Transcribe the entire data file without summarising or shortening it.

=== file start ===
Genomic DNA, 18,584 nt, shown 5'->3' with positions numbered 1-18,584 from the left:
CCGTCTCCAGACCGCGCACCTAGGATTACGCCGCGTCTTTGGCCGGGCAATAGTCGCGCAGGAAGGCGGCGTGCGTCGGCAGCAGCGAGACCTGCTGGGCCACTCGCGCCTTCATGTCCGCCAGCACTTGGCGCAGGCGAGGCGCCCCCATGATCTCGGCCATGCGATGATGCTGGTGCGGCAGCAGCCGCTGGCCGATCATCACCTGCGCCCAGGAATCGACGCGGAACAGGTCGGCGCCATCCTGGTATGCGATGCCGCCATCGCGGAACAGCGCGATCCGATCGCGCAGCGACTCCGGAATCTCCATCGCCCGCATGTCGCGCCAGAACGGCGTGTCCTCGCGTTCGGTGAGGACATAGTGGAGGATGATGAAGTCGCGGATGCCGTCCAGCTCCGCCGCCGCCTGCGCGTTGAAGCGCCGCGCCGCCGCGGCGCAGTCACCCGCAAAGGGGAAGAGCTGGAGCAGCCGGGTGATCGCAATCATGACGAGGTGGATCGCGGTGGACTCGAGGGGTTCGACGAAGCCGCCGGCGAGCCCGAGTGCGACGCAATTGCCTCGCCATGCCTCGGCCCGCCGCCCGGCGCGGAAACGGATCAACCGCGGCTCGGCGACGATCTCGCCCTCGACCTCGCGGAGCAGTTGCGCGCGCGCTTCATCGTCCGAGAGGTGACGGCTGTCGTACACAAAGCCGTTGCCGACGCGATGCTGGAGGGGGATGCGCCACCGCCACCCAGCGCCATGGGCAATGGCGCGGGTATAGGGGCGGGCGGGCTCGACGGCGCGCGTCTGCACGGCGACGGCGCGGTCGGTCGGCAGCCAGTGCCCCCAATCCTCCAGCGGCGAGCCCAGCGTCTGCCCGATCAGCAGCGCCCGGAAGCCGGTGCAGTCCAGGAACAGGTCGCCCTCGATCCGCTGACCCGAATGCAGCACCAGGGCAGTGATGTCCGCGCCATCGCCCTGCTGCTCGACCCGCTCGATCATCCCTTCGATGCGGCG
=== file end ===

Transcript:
Genomic DNA, 18,584 nt, shown 5'->3' with positions numbered 1-18,584 from the left:
CCGTCTCCAGACCGCGCACCTAGGATTACGCCGCGTCTTTGGCCGGGCAATAGTCGCGCAGGAAGGCGGCGTGCGTCGGCAGCAGCGAGACCTGCTGGGCCACTCGCGCCTTCATGTCCGCCAGCACTTGGCGCAGGCGAGGCGCCCCCATGATCTCGGCCATGCGATGATGCTGGTGCGGCAGCAGCCGCTGGCCGATCATCACCTGCGCCCAGGAATCGACGCGGAACAGGTCGGCGCCATCCTGGTATGCGATGCCGCCATCGCGGAACAGCGCGATCCGATCGCGCAGCGACTCCGGAATCTCCATCGCCCGCATGTCGCGCCAGAACGGCGTGTCCTCGCGTTCGGTGAGGACATAGTGGAGGATGATGAAGTCGCGGATGCCGTCCAGCTCCGCCGCCGCCTGCGCGTTGAAGCGCCGCGCCGCCGCGGCGCAGTCACCCGCAAAGGGGAAGAGCTGGAGCAGCCGGGTGATCGCAATCATGACGAGGTGGATCGCGGTGGACTCGAGGGGTTCGACGAAGCCGCCGGCGAGCCCGAGTGCGACGCAATTGCCTCGCCATGCCTCGGCCCGCCGCCCGGCGCGGAAACGGATCAACCGCGGCTCGGCGACGATCTCGCCCTCGACCTCGCGGAGCAGTTGCGCGCGCGCTTCATCGTCCGAGAGGTGACGGCTGTCGTACACAAAGCCGTTGCCGACGCGATGCTGGAGGGGGATGCGCCACCGCCACCCAGCGCCATGGGCAATGGCGCGGGTATAGGGGCGGGCGGGCTCGACGGCGCGCGTCTGCACGGCGACGGCGCGGTCGGTCGGCAGCCAGTGCCCCCAATCCTCCAGCGGCGAGCCCAGCGTCTGCCCGATCAGCAGCGCCCGGAAGCCGGTGCAGTCCAGGAACAGGTCGCCCTCGATCCGCTGACCCGAATGCAGCACCAGGGCAGTGATGTCCGCGCCATCGCCCTGCTGCTCGACCCGCTCGATCATCCCTTCGATGCGGCG